Google and Cisco on Tuesday announced a long-term agreement in which they will license each other’s patents as part of a larger effort to curtail nuisance patent lawsuits. The companies did not specify how many patents are involved, but described the deal as a “cross-licensing agreement covering a broad range of products and technologies.”
Google and Cisco claim the deal will reduce the risk of future litigation and “privateering” — a practice in which firms, including Microsoft and Apple, arm shell companies with old patents. The spread of privateering and so-called patent trolls has led in recent years to a growing number of expensive lawsuits, engulfing everyone from the cable industry to small app developers.
In a phone interview, lawyers for Cisco and Google said that the deal is intended to show how companies can obtain value from their patent portfolios without resorting to trolling. They added that the agreement is structured in such a way that it encumbers the patents themselves — meaning they can’t be used against Google or Cisco in the future, even if one company sells them.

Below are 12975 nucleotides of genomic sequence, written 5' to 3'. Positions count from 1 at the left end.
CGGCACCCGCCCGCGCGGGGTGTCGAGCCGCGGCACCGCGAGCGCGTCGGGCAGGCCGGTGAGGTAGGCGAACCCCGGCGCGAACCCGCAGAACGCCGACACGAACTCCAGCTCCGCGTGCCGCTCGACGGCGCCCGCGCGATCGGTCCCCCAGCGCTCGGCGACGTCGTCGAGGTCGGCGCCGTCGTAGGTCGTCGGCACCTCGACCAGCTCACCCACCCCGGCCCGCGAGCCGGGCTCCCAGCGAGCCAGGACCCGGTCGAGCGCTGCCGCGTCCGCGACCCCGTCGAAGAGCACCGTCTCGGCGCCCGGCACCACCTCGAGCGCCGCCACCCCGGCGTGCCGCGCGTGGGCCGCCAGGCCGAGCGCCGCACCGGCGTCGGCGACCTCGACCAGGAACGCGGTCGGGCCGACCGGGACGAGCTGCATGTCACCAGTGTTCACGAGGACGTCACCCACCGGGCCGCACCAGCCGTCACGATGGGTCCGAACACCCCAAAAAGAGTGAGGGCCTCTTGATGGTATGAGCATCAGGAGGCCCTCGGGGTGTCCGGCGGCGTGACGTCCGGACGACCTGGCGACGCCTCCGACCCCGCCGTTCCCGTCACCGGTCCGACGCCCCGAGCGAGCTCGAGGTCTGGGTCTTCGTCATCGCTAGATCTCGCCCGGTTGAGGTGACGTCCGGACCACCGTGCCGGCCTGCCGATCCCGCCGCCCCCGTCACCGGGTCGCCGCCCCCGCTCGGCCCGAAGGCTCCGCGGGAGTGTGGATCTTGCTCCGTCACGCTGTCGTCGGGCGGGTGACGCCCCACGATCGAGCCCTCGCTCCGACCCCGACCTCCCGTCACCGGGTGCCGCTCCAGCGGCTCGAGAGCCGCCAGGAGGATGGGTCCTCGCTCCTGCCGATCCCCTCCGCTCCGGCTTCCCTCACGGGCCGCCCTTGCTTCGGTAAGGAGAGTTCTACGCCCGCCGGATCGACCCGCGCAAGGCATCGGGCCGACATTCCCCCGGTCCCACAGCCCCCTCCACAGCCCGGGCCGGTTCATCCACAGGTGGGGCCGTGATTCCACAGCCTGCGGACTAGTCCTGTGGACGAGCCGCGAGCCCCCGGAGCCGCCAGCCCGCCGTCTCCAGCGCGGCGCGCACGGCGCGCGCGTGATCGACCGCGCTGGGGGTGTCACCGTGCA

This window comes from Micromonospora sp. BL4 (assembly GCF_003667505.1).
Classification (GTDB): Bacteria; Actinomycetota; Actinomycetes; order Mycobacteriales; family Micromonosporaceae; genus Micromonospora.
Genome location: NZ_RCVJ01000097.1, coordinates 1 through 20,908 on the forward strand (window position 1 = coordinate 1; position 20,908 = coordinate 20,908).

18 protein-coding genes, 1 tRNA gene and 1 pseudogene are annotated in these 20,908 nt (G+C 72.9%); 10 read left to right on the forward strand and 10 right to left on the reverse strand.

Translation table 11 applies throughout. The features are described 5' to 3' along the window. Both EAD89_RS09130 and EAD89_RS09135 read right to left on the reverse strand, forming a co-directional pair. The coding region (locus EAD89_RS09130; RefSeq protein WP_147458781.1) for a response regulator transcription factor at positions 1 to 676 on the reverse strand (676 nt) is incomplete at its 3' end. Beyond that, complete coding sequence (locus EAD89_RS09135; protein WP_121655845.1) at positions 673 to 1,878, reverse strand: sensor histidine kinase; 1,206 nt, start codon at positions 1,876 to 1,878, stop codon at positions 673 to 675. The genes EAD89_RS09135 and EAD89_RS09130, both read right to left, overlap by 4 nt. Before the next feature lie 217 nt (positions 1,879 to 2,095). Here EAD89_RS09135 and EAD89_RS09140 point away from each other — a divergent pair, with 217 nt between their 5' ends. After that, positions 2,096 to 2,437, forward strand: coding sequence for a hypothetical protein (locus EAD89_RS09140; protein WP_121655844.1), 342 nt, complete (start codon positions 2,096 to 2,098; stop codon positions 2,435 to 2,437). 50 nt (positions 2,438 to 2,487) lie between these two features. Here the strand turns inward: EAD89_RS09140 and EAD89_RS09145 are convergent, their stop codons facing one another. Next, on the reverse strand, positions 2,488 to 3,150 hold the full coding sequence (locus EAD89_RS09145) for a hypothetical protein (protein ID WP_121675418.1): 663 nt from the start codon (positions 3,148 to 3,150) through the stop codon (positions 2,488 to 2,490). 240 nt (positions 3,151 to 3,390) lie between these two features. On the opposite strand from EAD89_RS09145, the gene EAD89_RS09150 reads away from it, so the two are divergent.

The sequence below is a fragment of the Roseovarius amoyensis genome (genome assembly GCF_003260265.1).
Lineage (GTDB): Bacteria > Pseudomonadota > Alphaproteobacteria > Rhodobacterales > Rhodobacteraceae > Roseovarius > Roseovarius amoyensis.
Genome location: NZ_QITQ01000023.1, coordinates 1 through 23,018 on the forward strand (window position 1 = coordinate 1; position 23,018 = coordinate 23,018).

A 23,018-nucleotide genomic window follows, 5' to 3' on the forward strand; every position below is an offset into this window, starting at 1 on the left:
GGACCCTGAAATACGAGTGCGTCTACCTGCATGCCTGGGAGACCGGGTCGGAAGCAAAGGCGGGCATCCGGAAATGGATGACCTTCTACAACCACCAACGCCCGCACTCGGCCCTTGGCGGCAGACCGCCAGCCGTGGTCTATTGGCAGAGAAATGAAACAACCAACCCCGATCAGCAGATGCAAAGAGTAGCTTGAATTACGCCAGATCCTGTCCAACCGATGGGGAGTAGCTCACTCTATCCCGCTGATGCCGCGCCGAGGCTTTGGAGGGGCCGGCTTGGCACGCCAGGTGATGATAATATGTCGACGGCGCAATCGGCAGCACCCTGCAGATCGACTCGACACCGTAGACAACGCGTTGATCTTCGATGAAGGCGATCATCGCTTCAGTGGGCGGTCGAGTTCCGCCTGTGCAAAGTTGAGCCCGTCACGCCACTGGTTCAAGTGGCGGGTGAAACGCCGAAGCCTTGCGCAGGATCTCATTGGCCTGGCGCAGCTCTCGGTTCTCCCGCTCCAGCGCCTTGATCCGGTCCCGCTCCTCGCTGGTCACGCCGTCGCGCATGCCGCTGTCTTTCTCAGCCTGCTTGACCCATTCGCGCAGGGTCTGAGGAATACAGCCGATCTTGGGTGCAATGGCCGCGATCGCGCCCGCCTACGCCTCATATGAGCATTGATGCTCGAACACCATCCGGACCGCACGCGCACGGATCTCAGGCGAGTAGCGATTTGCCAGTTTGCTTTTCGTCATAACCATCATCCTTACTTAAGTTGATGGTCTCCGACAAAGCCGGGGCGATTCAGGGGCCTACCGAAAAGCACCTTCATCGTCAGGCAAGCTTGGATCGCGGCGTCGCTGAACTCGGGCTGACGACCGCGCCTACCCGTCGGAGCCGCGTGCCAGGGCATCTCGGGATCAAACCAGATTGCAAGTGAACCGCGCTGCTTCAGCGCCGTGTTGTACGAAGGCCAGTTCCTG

For Google, the deal comes on the heels of a 10-year cross-licensing deal with Samsung, and is part of a larger effort to broker patent peace after years of costly litigation. According to Allen Lo, the company’s general counsel for patents, Google is open to entering cross-licensing arrangements with any company.
For Cisco, the push to promote cross-licensing comes after a number of high-profile fights against shell companies that abuse the patent system. In 2011, for instance, Cisco filed federal racketeering charges against a troll controlled by lawyers that demanded money from 8,000 hotels and coffee shops for offering Wi-Fi service.
Google’s recent call for patent cross-licensing also comes at a time when all three branches of government are pushing to reform the U.S. patent system: President Obama, for instance, called on Congress during the State of the Union address to finish a proposed bill, while the Supreme Court is hearing a series of cases that seek to limit the spread of low-quality patents.
This story was updated at 8:08am to correct the first name of Google’s counsel.